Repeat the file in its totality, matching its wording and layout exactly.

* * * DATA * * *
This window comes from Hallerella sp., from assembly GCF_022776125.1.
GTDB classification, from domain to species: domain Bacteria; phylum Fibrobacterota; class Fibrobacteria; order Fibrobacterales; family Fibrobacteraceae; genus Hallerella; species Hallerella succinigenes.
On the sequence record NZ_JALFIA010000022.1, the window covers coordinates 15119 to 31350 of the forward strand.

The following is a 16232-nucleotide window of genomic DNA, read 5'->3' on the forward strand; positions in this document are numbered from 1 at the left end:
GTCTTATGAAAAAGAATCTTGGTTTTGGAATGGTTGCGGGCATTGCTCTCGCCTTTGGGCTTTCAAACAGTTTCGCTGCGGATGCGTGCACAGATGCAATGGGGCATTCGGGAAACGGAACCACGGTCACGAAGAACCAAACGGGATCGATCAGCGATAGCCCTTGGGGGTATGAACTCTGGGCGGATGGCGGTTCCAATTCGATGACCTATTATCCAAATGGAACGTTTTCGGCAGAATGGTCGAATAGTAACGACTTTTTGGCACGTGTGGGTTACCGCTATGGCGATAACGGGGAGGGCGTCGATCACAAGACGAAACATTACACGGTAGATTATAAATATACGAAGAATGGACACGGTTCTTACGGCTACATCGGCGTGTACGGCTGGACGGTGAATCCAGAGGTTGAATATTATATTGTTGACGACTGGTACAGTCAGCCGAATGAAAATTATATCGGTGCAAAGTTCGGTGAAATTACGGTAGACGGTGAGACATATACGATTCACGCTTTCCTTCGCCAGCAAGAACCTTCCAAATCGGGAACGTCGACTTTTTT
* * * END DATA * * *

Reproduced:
This window comes from Hallerella sp., from assembly GCF_022776125.1.
GTDB classification, from domain to species: domain Bacteria; phylum Fibrobacterota; class Fibrobacteria; order Fibrobacterales; family Fibrobacteraceae; genus Hallerella; species Hallerella succinigenes.
On the sequence record NZ_JALFIA010000022.1, the window covers coordinates 15119 to 31350 of the forward strand.

The following is a 16232-nucleotide window of genomic DNA, read 5'->3' on the forward strand; positions in this document are numbered from 1 at the left end:
GTCTTATGAAAAAGAATCTTGGTTTTGGAATGGTTGCGGGCATTGCTCTCGCCTTTGGGCTTTCAAACAGTTTCGCTGCGGATGCGTGCACAGATGCAATGGGGCATTCGGGAAACGGAACCACGGTCACGAAGAACCAAACGGGATCGATCAGCGATAGCCCTTGGGGGTATGAACTCTGGGCGGATGGCGGTTCCAATTCGATGACCTATTATCCAAATGGAACGTTTTCGGCAGAATGGTCGAATAGTAACGACTTTTTGGCACGTGTGGGTTACCGCTATGGCGATAACGGGGAGGGCGTCGATCACAAGACGAAACATTACACGGTAGATTATAAATATACGAAGAATGGACACGGTTCTTACGGCTACATCGGCGTGTACGGCTGGACGGTGAATCCAGAGGTTGAATATTATATTGTTGACGACTGGTACAGTCAGCCGAATGAAAATTATATCGGTGCAAAGTTCGGTGAAATTACGGTAGACGGTGAGACATATACGATTCACGCTTTCCTTCGCCAGCAAGAACCTTCCAAATCGGGAACGTCGACTTTTTT